Moving away from their punk-rock origins, Life Size Dream came about in January of 2009. “We went through this whole metamorphosis,” Tom said. “We’re trying to define what we do now, opposed to what we did before.”
Although the boys still have fond memories of High Definition, they said there is no reunion in sight. “We’re proud of it, but it’s something in the past,” James said. “It was more naïve, and there wasn’t as much thought put into it as our music today.”
Beaulieu said the band’s shift in sound has sparked mixed reviews. “We’ve spoken to a lot of people who really liked High Def, and wish that we would still play the songs,” he said. “We’ve also met a lot of people who love the transformation, and think that we’re on the right track. There’s a lot of positive feedback on both ends.”
Now, with the new sound in tow, Life Size Dream is touring its most recent four-track demo. The tour includes 12 stops over 14 days, many of which are on the east coast.
During a phone call from an apartment above a Moncton, N.B. bar, Tom said the band’s first tour was going better than expected.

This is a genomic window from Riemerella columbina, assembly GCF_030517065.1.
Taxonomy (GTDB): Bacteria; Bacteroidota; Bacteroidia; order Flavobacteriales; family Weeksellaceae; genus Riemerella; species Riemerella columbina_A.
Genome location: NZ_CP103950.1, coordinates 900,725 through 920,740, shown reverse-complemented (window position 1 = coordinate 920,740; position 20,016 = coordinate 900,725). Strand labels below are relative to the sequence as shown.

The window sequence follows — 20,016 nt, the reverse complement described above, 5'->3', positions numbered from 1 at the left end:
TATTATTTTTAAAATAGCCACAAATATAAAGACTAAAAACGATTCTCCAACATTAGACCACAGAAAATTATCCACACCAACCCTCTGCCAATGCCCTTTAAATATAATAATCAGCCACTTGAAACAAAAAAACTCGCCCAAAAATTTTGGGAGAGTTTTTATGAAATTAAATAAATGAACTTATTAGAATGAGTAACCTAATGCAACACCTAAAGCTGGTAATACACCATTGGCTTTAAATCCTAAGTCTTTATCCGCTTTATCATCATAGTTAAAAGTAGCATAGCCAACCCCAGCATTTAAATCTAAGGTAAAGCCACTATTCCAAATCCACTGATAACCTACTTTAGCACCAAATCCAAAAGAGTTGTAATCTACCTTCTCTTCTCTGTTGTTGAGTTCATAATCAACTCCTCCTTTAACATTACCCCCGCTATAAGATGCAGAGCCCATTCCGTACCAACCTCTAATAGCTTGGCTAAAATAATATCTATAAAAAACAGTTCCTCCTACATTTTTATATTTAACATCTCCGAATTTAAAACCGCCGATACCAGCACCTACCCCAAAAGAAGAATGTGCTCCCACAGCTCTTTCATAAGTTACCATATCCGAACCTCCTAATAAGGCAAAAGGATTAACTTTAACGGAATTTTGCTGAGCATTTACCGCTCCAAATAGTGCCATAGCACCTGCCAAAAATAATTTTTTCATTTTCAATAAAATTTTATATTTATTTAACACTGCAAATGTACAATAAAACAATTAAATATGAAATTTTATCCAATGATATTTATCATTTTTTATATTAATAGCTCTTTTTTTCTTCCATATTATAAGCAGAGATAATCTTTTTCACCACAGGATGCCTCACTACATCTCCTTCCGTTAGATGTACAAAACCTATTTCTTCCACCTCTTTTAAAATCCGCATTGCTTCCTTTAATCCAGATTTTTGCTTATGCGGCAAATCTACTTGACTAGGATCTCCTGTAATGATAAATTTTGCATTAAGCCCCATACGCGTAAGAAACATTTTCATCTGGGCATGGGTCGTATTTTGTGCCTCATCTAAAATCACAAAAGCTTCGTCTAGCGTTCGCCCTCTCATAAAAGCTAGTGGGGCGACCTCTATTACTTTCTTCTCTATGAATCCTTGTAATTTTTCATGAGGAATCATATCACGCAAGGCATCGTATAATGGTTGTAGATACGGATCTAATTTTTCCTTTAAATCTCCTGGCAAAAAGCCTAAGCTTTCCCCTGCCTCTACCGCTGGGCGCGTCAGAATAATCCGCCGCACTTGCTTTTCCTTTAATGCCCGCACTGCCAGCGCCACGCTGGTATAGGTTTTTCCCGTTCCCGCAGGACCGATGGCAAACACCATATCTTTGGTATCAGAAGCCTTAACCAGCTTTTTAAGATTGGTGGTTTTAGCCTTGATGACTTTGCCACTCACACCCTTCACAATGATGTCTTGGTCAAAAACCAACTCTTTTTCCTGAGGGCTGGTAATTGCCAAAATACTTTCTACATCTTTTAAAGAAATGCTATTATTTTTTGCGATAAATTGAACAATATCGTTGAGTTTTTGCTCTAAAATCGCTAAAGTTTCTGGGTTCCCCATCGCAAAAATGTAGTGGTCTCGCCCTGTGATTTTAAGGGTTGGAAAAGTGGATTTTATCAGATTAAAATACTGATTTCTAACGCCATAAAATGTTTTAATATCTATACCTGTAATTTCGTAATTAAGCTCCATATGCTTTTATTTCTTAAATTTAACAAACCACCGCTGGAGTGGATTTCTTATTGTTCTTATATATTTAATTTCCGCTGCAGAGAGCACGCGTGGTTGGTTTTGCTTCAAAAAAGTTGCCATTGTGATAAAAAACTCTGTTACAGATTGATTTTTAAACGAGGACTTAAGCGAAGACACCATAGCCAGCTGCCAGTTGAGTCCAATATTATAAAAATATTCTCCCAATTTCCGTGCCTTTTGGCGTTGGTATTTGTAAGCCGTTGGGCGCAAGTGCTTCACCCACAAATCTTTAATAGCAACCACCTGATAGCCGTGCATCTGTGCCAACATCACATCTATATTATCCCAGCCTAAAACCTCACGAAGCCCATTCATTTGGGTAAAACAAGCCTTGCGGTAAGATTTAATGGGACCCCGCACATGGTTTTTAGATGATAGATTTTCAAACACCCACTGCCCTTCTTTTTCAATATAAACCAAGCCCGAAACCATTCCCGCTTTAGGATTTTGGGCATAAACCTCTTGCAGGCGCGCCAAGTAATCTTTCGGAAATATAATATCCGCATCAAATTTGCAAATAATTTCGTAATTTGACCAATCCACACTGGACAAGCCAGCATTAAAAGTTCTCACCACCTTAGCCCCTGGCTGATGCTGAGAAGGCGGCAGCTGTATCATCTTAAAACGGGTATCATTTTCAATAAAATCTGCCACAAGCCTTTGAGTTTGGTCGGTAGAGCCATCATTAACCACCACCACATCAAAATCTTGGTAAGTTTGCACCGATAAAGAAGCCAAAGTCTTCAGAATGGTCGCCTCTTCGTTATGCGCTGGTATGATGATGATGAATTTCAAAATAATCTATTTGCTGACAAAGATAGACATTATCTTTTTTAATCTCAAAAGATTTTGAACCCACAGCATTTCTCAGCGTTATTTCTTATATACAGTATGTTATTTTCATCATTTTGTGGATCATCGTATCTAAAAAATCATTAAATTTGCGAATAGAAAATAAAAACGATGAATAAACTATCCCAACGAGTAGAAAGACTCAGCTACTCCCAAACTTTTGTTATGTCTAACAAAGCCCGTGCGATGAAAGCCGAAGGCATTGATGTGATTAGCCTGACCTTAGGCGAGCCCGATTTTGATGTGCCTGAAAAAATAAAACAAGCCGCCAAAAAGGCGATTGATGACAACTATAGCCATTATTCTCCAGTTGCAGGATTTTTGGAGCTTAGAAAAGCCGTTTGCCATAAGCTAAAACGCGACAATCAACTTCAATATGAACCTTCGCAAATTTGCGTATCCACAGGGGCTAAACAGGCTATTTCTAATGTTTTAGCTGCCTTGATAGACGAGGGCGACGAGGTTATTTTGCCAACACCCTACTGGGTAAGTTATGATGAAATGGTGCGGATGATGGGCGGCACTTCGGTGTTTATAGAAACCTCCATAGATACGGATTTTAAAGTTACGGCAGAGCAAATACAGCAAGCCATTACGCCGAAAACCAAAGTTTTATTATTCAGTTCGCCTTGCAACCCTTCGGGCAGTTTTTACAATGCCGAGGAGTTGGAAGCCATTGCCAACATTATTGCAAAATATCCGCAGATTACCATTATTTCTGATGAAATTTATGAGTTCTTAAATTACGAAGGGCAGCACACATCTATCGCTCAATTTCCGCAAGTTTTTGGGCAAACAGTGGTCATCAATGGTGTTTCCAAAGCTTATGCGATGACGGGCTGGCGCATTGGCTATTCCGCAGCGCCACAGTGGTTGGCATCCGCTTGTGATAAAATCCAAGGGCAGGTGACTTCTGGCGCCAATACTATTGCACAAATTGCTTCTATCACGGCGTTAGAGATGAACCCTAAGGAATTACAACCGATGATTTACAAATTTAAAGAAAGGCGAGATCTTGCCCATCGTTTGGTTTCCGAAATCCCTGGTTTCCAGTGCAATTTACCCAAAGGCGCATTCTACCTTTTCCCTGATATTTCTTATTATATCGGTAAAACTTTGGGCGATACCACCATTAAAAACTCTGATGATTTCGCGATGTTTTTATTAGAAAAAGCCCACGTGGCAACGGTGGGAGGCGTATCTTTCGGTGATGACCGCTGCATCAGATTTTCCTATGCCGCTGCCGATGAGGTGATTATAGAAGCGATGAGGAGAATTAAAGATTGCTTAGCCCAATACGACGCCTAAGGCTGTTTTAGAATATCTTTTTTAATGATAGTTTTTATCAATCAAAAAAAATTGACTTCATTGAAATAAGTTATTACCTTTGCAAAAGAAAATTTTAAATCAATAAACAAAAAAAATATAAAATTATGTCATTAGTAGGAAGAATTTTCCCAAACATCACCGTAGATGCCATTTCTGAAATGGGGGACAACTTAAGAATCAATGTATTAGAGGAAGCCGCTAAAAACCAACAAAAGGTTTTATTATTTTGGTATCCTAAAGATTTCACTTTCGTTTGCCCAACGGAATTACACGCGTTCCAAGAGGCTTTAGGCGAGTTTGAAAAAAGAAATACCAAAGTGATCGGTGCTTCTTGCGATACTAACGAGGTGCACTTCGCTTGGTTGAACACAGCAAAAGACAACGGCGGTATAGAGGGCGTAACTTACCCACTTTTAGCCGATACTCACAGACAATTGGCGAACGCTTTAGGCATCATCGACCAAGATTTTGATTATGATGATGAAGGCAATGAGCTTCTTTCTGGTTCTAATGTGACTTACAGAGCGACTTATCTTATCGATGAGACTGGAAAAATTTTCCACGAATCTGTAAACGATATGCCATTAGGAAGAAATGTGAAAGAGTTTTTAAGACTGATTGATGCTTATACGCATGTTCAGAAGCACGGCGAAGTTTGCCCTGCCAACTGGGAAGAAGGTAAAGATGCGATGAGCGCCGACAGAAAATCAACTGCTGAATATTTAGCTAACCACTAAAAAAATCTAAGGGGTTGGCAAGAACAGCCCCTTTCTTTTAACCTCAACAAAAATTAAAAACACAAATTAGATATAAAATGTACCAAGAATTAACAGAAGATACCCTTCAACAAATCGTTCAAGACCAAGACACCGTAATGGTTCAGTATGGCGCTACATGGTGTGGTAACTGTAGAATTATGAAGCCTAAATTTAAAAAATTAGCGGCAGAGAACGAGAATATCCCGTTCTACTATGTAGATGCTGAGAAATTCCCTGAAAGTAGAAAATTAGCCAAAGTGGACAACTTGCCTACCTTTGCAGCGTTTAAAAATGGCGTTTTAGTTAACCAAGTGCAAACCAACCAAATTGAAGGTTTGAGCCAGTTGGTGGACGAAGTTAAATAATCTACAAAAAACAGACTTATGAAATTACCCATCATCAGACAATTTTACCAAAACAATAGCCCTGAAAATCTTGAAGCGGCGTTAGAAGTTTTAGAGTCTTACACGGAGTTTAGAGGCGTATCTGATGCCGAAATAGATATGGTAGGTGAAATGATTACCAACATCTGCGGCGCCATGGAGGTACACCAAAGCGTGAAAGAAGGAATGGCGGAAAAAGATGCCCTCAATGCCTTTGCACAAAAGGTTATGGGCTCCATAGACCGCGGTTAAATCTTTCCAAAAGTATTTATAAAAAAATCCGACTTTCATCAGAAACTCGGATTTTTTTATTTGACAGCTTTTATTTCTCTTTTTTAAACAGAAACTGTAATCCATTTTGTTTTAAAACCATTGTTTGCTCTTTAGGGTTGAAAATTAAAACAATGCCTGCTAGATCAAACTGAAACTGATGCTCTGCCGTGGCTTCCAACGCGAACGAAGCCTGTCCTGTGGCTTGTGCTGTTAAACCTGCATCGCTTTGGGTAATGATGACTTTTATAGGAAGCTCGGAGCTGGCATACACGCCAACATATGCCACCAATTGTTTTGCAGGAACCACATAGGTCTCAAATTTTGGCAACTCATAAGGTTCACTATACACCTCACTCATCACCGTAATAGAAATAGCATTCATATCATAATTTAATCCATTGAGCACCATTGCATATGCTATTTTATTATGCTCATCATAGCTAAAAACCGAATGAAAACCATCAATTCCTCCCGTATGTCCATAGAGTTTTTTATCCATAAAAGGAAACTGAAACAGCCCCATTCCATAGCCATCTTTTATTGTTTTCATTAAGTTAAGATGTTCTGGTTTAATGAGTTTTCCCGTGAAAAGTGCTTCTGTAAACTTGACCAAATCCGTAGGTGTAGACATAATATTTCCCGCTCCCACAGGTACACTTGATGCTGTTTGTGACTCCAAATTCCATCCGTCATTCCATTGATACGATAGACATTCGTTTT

“You’re relying on a lot of things: promoters, if the shows still going to be going on, and a van — a big piece of machinery that could break down at any time — you’re relying on a lot of things that could potentially fail,” he said. “If you expect some things to go wrong, no matter what, you’ll take it in the right way and you won’t be aggravated.”
The band’s tour wraps up in Toronto, where all three boys currently live, but not before a stop in Sudbury at the Townehouse Tavern on July 29.
Beaulieu said playing to a hometown audience is always a good experience.
“The last time we played the Townehouse, there must have been 150 people there, mostly friends who just haven’t seen us in a while,” he said. “We’re really looking forward to the Sudbury show. I’m expecting all the same people to come out again.
“Of course, we just love going home. It’s always a good time going back to Sudbury.”
The boys said their future plans involve lots of writing and rehearsing, and there are talks of an Ontario tour in the fall.
For more information or to hear Life Size Dream, visit www.myspace.com/lifesizedream
All original 45 minute set.
There are no upcoming dates at this time.